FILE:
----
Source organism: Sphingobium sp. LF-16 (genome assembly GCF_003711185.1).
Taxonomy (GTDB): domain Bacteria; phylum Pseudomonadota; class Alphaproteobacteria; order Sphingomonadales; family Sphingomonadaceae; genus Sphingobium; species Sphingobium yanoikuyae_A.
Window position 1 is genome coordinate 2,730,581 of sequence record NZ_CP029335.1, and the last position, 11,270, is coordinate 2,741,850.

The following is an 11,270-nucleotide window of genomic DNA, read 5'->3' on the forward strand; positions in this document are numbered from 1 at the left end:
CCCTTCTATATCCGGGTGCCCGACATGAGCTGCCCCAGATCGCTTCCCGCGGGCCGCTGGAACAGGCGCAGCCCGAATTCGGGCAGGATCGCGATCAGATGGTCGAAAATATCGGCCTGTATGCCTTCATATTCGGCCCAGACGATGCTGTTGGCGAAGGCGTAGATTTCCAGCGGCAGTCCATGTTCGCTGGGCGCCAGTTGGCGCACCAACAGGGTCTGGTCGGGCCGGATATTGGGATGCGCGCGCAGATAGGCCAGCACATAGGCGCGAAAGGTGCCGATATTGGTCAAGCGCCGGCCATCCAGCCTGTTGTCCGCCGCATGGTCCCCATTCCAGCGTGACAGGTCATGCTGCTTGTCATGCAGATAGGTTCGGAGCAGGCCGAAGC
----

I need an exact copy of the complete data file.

Source organism: Sphingobium sp. LF-16 (genome assembly GCF_003711185.1).
Taxonomy (GTDB): domain Bacteria; phylum Pseudomonadota; class Alphaproteobacteria; order Sphingomonadales; family Sphingomonadaceae; genus Sphingobium; species Sphingobium yanoikuyae_A.
Window position 1 is genome coordinate 2,730,581 of sequence record NZ_CP029335.1, and the last position, 11,270, is coordinate 2,741,850.

The following is an 11,270-nucleotide window of genomic DNA, read 5'->3' on the forward strand; positions in this document are numbered from 1 at the left end:
CCCTTCTATATCCGGGTGCCCGACATGAGCTGCCCCAGATCGCTTCCCGCGGGCCGCTGGAACAGGCGCAGCCCGAATTCGGGCAGGATCGCGATCAGATGGTCGAAAATATCGGCCTGTATGCCTTCATATTCGGCCCAGACGATGCTGTTGGCGAAGGCGTAGATTTCCAGCGGCAGTCCATGTTCGCTGGGCGCCAGTTGGCGCACCAACAGGGTCTGGTCGGGCCGGATATTGGGATGCGCGCGCAGATAGGCCAGCACATAGGCGCGAAAGGTGCCGATATTGGTCAAGCGCCGGCCATCCAGCCTGTTGTCCGCCGCATGGTCCCCATTCCAGCGTGACAGGTCATGCTGCTTGTCATGCAGATAGGTTCGGAGCAGGCCGAAGC